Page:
Imam Tahir Anwar
Poetic expression has been a hallmark of Islamic tradition since the birth of the faith. In the days of the Prophet's, Allah bless him and bring him peace, earthly life, Hassan bin Thabit, Allah bless him and bring him peace, recited poetry to the Prophet, Allah bless him and bring him peace, himself. For centuries, the lilting sound of the Burda of Imam Busiri has captivated the hearts of the believers. There is something to be said for the melodious lilting tunes of poetry that moves the human heart. Students of rhetoric will appreciate the metre and rhyme of verses arranged with skillful play on words; to the average listener or reader, poetry simply touches the heart.
In recent times, we have seen a decline in this art form that moved the hearts of the faithful. Some choose to call these forms of expression forbidden, but that which is written within the confines of the Sacred Law cannot be rejected. While we are under constant vilification from external forces that wish to demonize our faith and our beloved Prophet Allah bless him and bring him peace. We need to return to the means of our predecessors who made the expression of their love for the beloved of Allah a constant act of worship. Allah Almighty himself says that he has "exalted the praise" of the Prophet (Allah bless him and bring him peace). (Al Qur'an 94:4)
The Praise the Prophet, Allah bless him and give him peace, Poetry Competition is an important forum in these trying times. It is about time that we define ourselves and not allow others to define us with their scurrilous statements. I encourage each and everyone in the community to participate. The competition is not about winning, but about demonstrating that our love for the Prophet, Allah bless him and bring him peace, has stood the test of time and will be as eternal as the love Almighty Allah has for him.
*Imam Tahir Anwar*
Imam and Director of Religious Services
South Bay Islamic Association, California
Imam Zaid Shakir
The Praise of the Prophet, Allah bless him and give him peace, Poetry Competition is an excellent opportunity for Muslims, young and old, to strengthen our bond with the beloved Messenger, Allah bless him and give him peace. Reflection can bring about great inspiration for one who ponders. However, when we take time to record our reflections, they can serve as a source of inspiration for others, especially when they are phrased in beautiful poetic measure and rhyme. This contest provides an excellent opportunity for supporting and articulating the beautiful and inspirational message of our Prophet, Allah bless him and give him peace, in a most beautiful fashion.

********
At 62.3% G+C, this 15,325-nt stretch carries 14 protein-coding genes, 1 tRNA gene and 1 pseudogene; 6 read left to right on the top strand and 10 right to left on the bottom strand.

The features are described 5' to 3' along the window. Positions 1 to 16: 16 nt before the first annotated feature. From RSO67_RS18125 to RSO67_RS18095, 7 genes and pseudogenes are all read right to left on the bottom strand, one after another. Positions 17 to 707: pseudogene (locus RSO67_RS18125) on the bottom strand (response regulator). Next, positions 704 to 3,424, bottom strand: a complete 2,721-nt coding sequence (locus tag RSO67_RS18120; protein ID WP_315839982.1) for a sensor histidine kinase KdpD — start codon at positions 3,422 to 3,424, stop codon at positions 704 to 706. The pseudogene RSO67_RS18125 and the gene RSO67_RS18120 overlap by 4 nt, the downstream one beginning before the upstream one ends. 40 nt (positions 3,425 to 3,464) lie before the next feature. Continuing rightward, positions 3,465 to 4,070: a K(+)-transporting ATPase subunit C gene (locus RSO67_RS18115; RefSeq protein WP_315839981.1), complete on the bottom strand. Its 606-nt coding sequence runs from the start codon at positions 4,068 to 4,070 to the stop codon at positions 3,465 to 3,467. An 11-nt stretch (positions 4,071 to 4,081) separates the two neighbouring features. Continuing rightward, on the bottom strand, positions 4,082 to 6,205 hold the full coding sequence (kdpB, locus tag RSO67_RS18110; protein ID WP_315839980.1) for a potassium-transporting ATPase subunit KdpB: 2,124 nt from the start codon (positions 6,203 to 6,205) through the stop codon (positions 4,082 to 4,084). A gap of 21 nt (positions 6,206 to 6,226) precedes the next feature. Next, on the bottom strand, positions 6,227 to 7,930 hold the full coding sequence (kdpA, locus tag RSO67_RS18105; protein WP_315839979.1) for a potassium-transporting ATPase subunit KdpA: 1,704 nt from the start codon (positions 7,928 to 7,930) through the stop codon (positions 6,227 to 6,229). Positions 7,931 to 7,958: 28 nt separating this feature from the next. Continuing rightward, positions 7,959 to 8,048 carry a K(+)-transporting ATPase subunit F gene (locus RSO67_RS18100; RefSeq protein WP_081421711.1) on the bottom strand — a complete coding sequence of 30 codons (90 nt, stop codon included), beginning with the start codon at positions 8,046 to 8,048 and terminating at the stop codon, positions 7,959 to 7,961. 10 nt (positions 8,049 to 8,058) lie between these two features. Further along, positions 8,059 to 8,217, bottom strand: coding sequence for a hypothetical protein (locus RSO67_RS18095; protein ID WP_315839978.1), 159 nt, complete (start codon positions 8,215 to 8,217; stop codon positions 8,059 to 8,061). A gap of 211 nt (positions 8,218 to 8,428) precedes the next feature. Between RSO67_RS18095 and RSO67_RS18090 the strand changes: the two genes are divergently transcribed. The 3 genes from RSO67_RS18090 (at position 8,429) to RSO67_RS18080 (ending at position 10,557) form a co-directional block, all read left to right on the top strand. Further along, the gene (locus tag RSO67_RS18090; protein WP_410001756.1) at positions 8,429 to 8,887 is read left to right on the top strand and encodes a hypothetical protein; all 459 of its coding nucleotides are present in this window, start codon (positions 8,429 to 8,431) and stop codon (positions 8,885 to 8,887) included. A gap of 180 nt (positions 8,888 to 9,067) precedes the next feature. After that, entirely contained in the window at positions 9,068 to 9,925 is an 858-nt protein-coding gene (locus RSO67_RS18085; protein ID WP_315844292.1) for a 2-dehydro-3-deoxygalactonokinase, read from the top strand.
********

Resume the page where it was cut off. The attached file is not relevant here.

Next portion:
*Imam Zaid Shakir*
Zaytuna Institute, California
Br. Khalid Latif
We have become a people that speak not to be listened to, but only to be heard. Whereas our prophet, Allah bless him and bring him peace, spoke concisely by his words and strengthened those words by his actions, we have become a people that speak to critique but do not actively follow up with any solution. We seek to intimidate rather than educate, our words become apologetic rather then empowering. To counter this we need to recognize the importance of communication and our ability to express ourselves effectively to all peoples, and one such way to do so is through The Praise the Prophet, Allah bless him and give him peace, Poetry Competition. It presents an opportunity for many of us to express our innermost thoughts in a manner that does not always get discussed. I myself plan on participating in this contest and hope that all those who read this will do so as well. Insha Allah it will be a means by which all of us will gain awareness that our words carry, and it will be a stepping stone by which our words will become something that are listened to and not only heard.